kthielen | Sep 8, 2010 |
This book is in the same general vein as the Alex Rider series by Anthony Horowitz: a capable and resourceful teenage boy from England travels to some sort of exotic locale and faces a variety of dangers before saving the day. Lots of action and gadgets, and Gilman introduces a mystical element with the inclusion of African shamanism. If you are looking for high-stakes adventure and plenty of action it may be worth checking this book out, but you will also need to be able to overlook some aspects of the writing that I found distracting.

Gilman is rather obviously accustomed to writing scripts for television shows. I counted at least fourteen distinct viewpoint characters while reading, and the book is just under 400 pages in length (American hardcover release). That makes for a lot of jumping around, even within scenes, and whenever it happens the story turns rather clunky. A television show is better designed for quick changes in viewpoint, and it can accommodate more viewpoints in a single episode than a novel can. (It did not help matters for me that some of the jumps seemed solely for the purpose of explaining why the adults in the story were keeping vital information from the teenagers, even when giving the teenagers that information would have vastly simplified matters for everyone involved. In other words, it felt very artificial as I was reading it.)

It was also just as obvious to me that one of the goals of this story is to impart information in order to educate the readers about environmental and social issues. When information and issues are so obviously presented as such in a novel -- when the main purpose and goal is not to tell a good story -- I tend to resent it, since I was expecting a story and not a lecture or lesson. Including morals and information and serious discussion in a story isn't bad -- it's actually quite important -- but they don't have to be blatant, and it is probably better if they aren't. For one thing, slowing (or stopping) the story in order to explain something can contribute to clunky writing, and in an action/adventure/thriller type story you really don't want to put a high-speed chase on hold in order to describe the countryside. It tends to throw the reader out of the story. ( )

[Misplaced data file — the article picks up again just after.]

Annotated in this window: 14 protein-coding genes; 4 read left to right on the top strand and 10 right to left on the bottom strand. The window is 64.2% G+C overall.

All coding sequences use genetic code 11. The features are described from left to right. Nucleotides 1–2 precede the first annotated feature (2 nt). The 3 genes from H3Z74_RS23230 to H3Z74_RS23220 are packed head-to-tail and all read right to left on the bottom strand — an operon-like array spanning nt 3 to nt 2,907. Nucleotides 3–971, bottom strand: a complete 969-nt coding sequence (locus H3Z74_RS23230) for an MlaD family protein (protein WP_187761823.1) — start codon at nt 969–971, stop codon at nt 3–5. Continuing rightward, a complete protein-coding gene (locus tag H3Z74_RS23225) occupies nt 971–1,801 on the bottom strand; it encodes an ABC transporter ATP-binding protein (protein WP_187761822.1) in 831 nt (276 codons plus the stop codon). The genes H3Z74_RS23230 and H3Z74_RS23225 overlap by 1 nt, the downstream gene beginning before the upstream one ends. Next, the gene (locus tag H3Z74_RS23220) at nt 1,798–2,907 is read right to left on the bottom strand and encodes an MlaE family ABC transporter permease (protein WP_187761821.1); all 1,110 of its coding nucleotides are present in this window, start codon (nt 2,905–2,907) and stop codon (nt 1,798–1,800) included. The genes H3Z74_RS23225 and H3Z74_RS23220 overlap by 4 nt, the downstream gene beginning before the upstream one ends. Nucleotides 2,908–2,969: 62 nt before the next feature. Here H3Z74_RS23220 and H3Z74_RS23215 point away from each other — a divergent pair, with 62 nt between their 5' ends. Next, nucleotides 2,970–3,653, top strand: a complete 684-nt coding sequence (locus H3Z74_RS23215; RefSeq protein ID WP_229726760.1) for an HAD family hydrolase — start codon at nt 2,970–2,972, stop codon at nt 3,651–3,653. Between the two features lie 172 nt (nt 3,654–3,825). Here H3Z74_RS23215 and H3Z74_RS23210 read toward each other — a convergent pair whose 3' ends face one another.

shadrach_anki | Jan 14, 2010 |
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Amazon.com Product Description (ISBN 038573560X, Hardcover)

WHEN AN ASSASSIN bursts from the shadows to try to kill him on the dark, windswept grounds of his boarding school in England, Max Gordon realizes his life is about to change forever.

After learning that his explorer father is missing, Max is determined to find him, no matter what dangers may lay in his path. A secret clue his father left behind leads Max to the inhospitable wilderness of Namibia, where he soon discovers a potentially massive ecological disaster masterminded by Shaka Chang, a very powerful and completely ruthless man—a man Max fears may have put his father in mortal danger. Max needs all the help he can get. Because whoever is behind his father’s disappearance is determined to get rid of Max, too. For good.

(retrieved from Amazon Mon, 30 Sep 2013 13:43:44 -0400)

(see all 5 descriptions)

When fifteen-year-old Max Gordon's environmentalist-adventurer father goes missing while working in Namibia and Max becomes the target of a would-be assassin at his school in England, he decides he must follow his father to Africa and find him before they both are killed.… (more)